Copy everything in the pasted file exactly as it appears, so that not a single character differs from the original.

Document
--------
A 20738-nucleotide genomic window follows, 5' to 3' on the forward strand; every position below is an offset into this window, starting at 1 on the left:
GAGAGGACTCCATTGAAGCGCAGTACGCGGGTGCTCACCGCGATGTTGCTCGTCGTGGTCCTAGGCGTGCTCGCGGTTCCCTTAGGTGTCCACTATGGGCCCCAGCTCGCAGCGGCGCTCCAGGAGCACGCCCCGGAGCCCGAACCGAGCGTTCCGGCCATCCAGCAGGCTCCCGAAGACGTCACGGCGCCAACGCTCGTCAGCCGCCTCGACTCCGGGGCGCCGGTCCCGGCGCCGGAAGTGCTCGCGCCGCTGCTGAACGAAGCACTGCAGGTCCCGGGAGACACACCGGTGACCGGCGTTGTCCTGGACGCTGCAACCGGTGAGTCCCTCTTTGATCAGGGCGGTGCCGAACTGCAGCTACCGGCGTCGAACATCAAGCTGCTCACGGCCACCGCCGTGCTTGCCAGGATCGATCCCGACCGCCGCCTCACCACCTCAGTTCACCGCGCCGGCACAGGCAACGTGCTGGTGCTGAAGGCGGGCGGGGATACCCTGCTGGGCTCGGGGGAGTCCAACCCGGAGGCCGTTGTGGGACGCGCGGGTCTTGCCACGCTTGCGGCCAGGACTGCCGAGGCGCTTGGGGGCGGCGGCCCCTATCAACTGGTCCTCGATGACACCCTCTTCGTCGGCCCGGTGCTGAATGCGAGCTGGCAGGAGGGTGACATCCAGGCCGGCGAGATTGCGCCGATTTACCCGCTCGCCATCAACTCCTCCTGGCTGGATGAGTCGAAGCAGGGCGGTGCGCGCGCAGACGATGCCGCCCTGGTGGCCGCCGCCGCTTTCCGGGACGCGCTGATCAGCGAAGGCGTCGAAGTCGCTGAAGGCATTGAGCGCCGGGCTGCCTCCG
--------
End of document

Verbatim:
A 20738-nucleotide genomic window follows, 5' to 3' on the forward strand; every position below is an offset into this window, starting at 1 on the left:
GAGAGGACTCCATTGAAGCGCAGTACGCGGGTGCTCACCGCGATGTTGCTCGTCGTGGTCCTAGGCGTGCTCGCGGTTCCCTTAGGTGTCCACTATGGGCCCCAGCTCGCAGCGGCGCTCCAGGAGCACGCCCCGGAGCCCGAACCGAGCGTTCCGGCCATCCAGCAGGCTCCCGAAGACGTCACGGCGCCAACGCTCGTCAGCCGCCTCGACTCCGGGGCGCCGGTCCCGGCGCCGGAAGTGCTCGCGCCGCTGCTGAACGAAGCACTGCAGGTCCCGGGAGACACACCGGTGACCGGCGTTGTCCTGGACGCTGCAACCGGTGAGTCCCTCTTTGATCAGGGCGGTGCCGAACTGCAGCTACCGGCGTCGAACATCAAGCTGCTCACGGCCACCGCCGTGCTTGCCAGGATCGATCCCGACCGCCGCCTCACCACCTCAGTTCACCGCGCCGGCACAGGCAACGTGCTGGTGCTGAAGGCGGGCGGGGATACCCTGCTGGGCTCGGGGGAGTCCAACCCGGAGGCCGTTGTGGGACGCGCGGGTCTTGCCACGCTTGCGGCCAGGACTGCCGAGGCGCTTGGGGGCGGCGGCCCCTATCAACTGGTCCTCGATGACACCCTCTTCGTCGGCCCGGTGCTGAATGCGAGCTGGCAGGAGGGTGACATCCAGGCCGGCGAGATTGCGCCGATTTACCCGCTCGCCATCAACTCCTCCTGGCTGGATGAGTCGAAGCAGGGCGGTGCGCGCGCAGACGATGCCGCCCTGGTGGCCGCCGCCGCTTTCCGGGACGCGCTGATCAGCGAAGGCGTCGAAGTCGCTGAAGGCATTGAGCGCCGGGCTGCCTCCG